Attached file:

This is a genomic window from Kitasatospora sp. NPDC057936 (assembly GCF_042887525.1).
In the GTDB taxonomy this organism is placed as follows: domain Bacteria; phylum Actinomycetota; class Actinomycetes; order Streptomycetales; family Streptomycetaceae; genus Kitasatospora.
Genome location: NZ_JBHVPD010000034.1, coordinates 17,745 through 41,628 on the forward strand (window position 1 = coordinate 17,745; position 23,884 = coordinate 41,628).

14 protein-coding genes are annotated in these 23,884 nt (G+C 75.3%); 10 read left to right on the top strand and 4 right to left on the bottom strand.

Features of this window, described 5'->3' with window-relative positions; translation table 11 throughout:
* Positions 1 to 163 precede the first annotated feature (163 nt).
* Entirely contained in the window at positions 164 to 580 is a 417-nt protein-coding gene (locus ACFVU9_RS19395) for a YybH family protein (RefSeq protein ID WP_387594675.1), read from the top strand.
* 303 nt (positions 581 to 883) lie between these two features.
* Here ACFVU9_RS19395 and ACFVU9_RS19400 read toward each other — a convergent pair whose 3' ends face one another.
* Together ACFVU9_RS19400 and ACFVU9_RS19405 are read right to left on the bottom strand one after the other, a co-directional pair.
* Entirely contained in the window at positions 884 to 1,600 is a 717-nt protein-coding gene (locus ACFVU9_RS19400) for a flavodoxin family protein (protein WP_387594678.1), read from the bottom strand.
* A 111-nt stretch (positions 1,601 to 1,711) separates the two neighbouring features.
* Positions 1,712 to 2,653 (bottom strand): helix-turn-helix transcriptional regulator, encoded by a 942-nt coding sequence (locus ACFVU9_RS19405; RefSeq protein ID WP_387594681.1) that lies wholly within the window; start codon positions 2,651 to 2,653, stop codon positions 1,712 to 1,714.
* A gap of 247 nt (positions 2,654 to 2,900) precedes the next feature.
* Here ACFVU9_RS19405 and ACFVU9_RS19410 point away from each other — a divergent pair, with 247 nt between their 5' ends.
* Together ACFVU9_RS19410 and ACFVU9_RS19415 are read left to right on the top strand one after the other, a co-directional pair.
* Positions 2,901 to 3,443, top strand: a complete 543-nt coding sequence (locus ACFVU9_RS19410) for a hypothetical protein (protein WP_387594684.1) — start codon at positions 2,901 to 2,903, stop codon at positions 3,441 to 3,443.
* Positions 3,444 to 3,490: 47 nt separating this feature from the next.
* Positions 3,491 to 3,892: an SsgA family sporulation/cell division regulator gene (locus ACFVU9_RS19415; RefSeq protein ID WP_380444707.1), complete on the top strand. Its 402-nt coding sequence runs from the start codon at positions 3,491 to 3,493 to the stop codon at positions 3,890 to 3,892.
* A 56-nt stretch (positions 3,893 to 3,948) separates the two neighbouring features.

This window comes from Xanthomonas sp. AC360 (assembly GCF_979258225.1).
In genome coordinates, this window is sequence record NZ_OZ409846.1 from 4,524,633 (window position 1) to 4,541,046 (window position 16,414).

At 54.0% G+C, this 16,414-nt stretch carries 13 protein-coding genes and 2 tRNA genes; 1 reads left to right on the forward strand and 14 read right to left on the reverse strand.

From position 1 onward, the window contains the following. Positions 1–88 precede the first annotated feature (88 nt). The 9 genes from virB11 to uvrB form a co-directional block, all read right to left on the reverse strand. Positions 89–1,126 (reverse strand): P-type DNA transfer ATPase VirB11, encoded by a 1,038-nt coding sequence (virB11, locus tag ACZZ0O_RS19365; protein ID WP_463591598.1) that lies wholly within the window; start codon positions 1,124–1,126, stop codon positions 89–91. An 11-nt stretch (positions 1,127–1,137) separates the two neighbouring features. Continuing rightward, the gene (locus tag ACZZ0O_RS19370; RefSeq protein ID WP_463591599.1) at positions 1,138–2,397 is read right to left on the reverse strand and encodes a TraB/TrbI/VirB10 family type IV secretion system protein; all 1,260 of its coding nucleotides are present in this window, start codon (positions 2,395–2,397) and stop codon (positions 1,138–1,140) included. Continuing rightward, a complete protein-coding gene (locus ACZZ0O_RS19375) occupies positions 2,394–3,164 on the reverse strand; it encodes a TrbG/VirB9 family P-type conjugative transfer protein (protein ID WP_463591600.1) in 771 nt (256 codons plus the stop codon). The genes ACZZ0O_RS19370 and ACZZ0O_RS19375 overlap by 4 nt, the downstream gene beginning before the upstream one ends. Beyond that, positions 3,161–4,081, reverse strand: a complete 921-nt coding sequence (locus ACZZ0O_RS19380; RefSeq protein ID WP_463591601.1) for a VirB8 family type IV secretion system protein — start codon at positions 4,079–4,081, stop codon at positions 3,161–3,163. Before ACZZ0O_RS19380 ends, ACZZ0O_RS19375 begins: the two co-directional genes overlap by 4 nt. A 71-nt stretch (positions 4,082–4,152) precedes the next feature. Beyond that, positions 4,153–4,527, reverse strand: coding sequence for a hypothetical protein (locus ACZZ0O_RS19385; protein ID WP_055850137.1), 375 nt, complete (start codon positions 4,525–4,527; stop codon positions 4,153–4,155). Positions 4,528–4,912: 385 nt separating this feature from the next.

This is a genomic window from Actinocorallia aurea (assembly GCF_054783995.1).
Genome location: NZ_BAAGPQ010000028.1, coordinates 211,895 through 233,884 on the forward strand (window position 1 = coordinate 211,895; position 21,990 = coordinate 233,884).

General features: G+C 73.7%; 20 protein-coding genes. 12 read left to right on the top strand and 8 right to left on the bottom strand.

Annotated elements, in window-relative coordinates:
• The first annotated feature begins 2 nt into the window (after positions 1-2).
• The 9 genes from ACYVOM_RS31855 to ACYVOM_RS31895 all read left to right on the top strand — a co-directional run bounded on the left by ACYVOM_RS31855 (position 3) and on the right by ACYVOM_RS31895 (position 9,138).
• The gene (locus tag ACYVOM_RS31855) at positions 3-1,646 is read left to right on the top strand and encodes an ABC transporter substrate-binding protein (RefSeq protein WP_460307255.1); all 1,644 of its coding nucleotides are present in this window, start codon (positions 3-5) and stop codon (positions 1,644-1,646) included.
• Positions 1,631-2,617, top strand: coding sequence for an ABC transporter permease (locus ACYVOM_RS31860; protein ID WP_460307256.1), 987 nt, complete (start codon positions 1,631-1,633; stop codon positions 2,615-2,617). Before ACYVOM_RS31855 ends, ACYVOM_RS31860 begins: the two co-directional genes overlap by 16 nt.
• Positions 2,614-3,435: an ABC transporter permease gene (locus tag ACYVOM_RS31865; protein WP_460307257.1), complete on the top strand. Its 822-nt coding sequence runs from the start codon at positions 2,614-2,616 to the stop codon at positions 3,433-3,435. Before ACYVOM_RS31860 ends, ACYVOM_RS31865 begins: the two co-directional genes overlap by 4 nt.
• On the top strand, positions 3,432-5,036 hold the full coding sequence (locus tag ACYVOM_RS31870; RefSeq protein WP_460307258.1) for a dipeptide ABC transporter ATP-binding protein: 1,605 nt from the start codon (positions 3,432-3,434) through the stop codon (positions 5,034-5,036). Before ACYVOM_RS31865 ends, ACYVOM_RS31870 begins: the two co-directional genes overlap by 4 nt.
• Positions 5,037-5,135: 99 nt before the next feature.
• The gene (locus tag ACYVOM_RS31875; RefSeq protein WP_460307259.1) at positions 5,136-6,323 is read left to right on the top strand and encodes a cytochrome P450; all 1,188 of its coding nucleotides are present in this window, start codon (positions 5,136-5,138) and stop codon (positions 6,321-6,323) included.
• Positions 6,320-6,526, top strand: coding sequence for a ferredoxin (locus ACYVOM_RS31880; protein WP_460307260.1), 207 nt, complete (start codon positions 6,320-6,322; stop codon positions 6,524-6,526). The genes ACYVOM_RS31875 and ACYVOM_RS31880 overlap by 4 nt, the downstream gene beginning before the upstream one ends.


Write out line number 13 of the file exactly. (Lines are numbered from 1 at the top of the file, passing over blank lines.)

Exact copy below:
* Positions 1,712 to 2,653 (bottom strand): helix-turn-helix transcriptional regulator, encoded by a 942-nt coding sequence (locus ACFVU9_RS19405; RefSeq protein ID WP_387594681.1) that lies wholly within the window; start codon positions 2,651 to 2,653, stop codon positions 1,712 to 1,714.